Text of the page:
To me, America is like a great white shark. It’s sleek, it’s big, it’s an inevitable part of life, it’s at or near the top of the food chain, and, particularly in certain parts of LA, there’s an awful lot of very white teeth.
And you could spend a lifetime studying it and not understand it.
So, let’s briefly talk about Japan.
After WWII, Japan adopted a policy, like the much-maligned Basil Fawlty, of “Don’t mention the war”and more or less expunged WWII from their education system. This was a really great idea up until a thing called the internet, where all of a sudden Japanese people had to confront events in their recent past that they knew nothing about. For many of them, they felt the information was obviously fake and all the photos doctored. An interesting perspective on this is related here via the BBC.
What I find remarkable, though, is that America does have access to all the information. It’s a society of great access to information – of course access varies, but most people could access a library and more latterly the Internet – but it seems to be a society where not everyone values information. Or to be more precise, information has a varying value depending on whether it confirms your existing beliefs.
Of course, nowhere is that more obvious than in the President of the United States, and I doubt anyone ever has done more to foster this culture of head-in-the-sandism, but I’m not writing about him today, Well, at least, not directly.
As I write this over 125,000 Americans have died of the corononavirus; if you’re reading it over the next few months I imagine that Americans will be dying as you read it.
So many of these deaths could have been avoided, and that is on conscience of the people who could have, but did not, handle this well, but today I am specifically going to look at one tea shop’s response.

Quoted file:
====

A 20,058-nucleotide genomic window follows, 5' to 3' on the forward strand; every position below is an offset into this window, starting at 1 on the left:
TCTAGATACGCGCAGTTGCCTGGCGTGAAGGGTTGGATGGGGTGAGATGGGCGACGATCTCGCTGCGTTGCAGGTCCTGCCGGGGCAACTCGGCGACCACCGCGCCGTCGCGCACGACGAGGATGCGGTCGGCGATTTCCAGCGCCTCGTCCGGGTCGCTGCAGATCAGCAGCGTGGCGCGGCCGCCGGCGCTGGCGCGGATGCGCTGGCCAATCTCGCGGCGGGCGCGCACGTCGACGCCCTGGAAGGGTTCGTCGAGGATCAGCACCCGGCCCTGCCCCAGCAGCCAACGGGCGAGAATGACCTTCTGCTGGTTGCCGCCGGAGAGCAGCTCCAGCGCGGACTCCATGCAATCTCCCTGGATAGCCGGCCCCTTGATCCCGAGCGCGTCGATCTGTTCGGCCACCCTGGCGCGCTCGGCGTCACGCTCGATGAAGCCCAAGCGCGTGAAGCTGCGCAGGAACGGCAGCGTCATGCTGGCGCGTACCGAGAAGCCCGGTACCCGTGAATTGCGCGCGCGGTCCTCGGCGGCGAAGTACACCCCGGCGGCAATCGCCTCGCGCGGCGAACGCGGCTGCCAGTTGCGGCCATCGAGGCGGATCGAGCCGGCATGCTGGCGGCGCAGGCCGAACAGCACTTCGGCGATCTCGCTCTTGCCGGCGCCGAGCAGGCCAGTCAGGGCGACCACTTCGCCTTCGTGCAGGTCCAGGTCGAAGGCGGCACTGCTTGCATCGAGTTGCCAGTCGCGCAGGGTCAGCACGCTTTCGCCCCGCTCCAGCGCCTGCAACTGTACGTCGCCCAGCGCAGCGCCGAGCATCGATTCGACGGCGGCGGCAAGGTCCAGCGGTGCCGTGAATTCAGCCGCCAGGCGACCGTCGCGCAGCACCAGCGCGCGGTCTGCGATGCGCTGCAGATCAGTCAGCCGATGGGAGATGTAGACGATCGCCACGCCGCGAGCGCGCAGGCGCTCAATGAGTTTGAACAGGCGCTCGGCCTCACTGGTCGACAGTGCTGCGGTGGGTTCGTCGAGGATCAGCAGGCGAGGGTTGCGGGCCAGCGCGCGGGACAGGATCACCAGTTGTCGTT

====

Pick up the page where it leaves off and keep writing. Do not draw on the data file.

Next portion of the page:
Much of the US has made masks compulsory, as a sort of last minute, we-might-as-well-try-something reaction to having failed to contain the coronavirus, and a tea shop in Washington State managed to make the news yesterday by putting up a sign advising that masks were not permitted in their store. This is in a state where masks are mandatory.
To say the internet has gone off has been an understatement.
Someone photographed the sign, a few customers objected, the media arrived, the company first defended their position, then issued an apology of sorts, including this phrase:
” The “No Mask” sign in the window was put up as part of a debate about these issues within this business and with our customers- something we have been doing since the onset of Covid 19. I believe in the value of reflection, debate, and inquiry in all matters”
As of right now, there are 304 comments. I counted 64 before I found one that supported the tea shop, I got to near 100 before I found a second. And both of those were supporting the shop and the apology, not the sign. What I didn’t see was anyone commenting to say “Go you, let’s keep those evil masks away”.
A common theme is to pick up n the concept of “debate”and note that this is neither a time nor an issue for debate.
I’m quite uplifted by this. We tend to see America at it’s stupidest in shared videos and news bulletins (particularly those from the White House) and so the fact that a majority of locals are piling onto this guy and his stupid mistake is really heartening.
Will this put the tea shop out of business? Yes, I think so. While it’s a shame that someone has probably invested time, money and heart, well this is the price you pay for stupidity – but only sometimes.
When you run a tea shop, it’s quite a local business, so if thousands of people all around the globe suddenly hate you, it’s no big deal. I have been to a tea shop in Washington State myself, but I doubt that many other residents of Adelaide, South Australia would be able to say that truthfully. (Not this tea shop, I should add).
But many of those commenting are clearly local, and that will hurt.
Many businesses will disappear during this pandemic though no fault of their own., This is not one of them. This one has no-on else to blame.
One thought on “Not All Cover-Ups Are Bad”
Power to the tea shops but that doesn’t mean one can’t think before acting.
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